Articles from October 2020

So The Ancient Way Forum has been taken over by racists?

I used to be a daily visitor to The Ancient Way forum, 15 years ago.  It’s where I learned about Orthodoxy and finally decided to join the Church.  I was Nyssa the Hobbit there, too.

Wow. I’m so glad I left TAW years ago.

Wow. Looks like the racists have taken over and won’t let anybody support BLM or call out racism in the church:

Just, wow.

And the racists over there–I RECOGNIZE THEM.  I REMEMBER THEM.  So no, it hasn’t “changed.”  I guess they just didn’t show their true racist a**hole colors back then.

The thread has been locked, and I don’t know how much attention this post will get over there, but I just wanted to call it out: TAW is NOT SAFE.  It’s not the haven I once saw it as, so many years ago.  I’m also looking over some other threads that have posted lately, and it’s a frickin’ cesspool of hate and regression.  It makes me sick reading what’s there nowadays.  And they apparently don’t allow anyone to come in and disagree with them.  It inspired me to post this on Facebook:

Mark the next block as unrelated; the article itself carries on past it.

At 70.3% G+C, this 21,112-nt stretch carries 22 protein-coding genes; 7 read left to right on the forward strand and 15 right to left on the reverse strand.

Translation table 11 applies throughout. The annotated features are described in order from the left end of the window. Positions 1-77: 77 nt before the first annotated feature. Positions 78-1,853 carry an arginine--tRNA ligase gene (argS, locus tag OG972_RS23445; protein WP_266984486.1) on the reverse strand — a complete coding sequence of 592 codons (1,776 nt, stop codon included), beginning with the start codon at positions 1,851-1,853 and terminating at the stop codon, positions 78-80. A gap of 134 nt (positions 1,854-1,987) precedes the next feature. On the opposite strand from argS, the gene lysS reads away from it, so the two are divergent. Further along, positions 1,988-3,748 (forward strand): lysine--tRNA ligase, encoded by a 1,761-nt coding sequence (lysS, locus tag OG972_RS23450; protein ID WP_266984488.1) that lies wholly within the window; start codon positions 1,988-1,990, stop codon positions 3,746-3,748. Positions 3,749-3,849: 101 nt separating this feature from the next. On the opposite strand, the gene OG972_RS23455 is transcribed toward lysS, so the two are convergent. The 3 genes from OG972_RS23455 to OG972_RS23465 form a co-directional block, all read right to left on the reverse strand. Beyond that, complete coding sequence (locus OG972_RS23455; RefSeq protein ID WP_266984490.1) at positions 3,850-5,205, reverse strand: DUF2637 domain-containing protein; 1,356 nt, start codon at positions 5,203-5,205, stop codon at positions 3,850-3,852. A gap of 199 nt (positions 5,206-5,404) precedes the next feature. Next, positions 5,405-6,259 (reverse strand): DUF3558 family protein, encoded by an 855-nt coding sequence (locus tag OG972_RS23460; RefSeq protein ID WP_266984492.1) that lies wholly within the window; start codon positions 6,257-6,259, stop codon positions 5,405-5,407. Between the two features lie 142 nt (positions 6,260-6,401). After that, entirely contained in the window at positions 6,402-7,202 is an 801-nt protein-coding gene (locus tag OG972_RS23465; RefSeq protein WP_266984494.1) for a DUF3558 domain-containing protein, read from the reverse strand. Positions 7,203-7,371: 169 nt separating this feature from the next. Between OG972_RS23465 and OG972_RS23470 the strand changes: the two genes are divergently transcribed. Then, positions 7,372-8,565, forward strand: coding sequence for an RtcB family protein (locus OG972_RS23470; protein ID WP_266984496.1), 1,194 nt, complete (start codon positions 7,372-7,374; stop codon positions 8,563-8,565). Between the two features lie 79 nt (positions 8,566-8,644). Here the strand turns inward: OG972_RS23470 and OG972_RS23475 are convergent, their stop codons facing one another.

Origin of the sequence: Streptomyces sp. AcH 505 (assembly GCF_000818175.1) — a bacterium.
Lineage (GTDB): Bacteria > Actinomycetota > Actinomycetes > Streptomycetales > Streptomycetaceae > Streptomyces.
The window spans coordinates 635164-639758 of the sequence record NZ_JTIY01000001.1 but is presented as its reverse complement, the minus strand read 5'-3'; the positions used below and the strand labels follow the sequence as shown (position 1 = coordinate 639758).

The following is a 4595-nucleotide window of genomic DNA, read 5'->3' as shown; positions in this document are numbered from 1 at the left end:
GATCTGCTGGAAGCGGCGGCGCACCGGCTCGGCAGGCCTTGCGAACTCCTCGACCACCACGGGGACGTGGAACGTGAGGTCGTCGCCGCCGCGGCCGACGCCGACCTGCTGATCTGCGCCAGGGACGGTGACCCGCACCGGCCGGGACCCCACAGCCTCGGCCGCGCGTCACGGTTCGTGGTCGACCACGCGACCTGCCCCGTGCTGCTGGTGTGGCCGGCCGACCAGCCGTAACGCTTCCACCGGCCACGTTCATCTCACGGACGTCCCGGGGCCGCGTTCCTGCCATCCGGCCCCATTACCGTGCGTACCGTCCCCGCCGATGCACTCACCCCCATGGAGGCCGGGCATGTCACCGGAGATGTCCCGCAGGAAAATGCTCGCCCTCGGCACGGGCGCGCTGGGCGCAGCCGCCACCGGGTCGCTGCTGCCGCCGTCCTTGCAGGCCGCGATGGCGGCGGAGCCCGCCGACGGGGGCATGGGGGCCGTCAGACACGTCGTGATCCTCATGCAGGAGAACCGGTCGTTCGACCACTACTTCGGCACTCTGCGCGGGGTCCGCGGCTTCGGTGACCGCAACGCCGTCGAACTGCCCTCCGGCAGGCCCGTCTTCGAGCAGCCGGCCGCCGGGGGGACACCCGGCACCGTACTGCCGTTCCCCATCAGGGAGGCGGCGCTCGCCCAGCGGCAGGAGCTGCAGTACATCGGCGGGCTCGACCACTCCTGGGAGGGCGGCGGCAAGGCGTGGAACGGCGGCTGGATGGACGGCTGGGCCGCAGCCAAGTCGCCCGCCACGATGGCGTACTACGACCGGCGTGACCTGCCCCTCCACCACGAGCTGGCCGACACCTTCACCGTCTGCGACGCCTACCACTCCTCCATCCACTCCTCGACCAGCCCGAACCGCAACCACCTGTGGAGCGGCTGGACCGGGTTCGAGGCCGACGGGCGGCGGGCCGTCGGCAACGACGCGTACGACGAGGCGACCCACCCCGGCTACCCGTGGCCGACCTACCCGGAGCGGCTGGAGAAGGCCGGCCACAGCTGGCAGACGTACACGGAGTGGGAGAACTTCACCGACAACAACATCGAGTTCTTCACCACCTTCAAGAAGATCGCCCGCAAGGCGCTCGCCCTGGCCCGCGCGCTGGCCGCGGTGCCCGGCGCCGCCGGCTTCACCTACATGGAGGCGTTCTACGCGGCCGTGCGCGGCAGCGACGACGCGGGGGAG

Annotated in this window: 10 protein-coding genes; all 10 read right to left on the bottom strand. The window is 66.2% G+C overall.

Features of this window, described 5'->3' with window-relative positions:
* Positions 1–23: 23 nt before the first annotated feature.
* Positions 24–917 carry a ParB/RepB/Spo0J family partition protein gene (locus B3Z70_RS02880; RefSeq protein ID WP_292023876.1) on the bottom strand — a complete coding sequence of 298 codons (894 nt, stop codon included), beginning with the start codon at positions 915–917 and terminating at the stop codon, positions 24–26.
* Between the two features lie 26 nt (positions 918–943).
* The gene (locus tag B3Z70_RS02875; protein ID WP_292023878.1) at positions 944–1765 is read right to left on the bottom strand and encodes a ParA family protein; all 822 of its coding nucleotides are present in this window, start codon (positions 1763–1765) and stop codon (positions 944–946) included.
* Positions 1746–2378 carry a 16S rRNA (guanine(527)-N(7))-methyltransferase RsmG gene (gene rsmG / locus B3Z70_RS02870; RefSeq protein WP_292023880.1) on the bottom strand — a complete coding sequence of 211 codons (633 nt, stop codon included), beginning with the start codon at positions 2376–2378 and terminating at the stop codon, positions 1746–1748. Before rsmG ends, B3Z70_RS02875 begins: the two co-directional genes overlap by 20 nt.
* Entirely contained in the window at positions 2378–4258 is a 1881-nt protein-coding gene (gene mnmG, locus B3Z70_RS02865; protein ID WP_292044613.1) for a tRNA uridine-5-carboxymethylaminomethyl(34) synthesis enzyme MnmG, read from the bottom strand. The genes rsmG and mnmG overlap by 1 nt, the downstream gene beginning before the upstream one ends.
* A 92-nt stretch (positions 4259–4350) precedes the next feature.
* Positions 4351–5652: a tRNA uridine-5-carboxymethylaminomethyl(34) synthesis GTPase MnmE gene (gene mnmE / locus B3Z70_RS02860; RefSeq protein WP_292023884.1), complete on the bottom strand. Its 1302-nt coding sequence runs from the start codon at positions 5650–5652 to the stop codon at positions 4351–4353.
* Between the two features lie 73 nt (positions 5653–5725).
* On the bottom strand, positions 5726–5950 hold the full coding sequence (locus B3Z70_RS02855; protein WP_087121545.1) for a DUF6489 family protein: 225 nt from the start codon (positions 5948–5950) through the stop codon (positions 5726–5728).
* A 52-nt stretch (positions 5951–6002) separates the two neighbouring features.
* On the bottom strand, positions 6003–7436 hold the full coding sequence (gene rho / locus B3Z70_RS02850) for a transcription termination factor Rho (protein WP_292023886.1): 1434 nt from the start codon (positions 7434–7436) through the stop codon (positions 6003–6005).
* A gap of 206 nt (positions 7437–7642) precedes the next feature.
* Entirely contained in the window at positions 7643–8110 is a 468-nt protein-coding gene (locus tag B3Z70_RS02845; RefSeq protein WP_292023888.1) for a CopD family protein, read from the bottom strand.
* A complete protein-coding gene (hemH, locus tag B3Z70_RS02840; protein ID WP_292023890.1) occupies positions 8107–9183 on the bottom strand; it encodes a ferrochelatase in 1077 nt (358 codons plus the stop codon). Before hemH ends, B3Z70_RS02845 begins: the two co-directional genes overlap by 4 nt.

If you listen to or read Rush Limbaugh/Hannity/Ben Shapiro/Breitbart/OANN/etc., unfriend me now.
If you follow Mens Rights Activists, incels, or red pillers, unfriend me now.
If you think it’s justified for cops to shoot unarmed people just because they “didn’t obey” some command or other, unfriend me now. Slave masters used to use the same reasoning.
If you can watch videos like that of Philando Castile and still say racism had nothing to do with that cop gunning him down, unfriend me now.
If you think the alt-right isn’t so bad, unfriend me now.
If you like to say “radical Left,” unfriend me now.
If you think it’s racist to call out people for being racist, unfriend me now.
If you think BLM is racist or Marxist, unfriend me now.
If you think Confederate flags are fine, unfriend me now.
If you think it’s great to dance on the grave of RBG, unfriend me now.
If you think women need to submit, or that Kamala Harris’ debate performance was “unbecoming,” unfriend me now.
If you think Trump is the Second Coming, unfriend me now.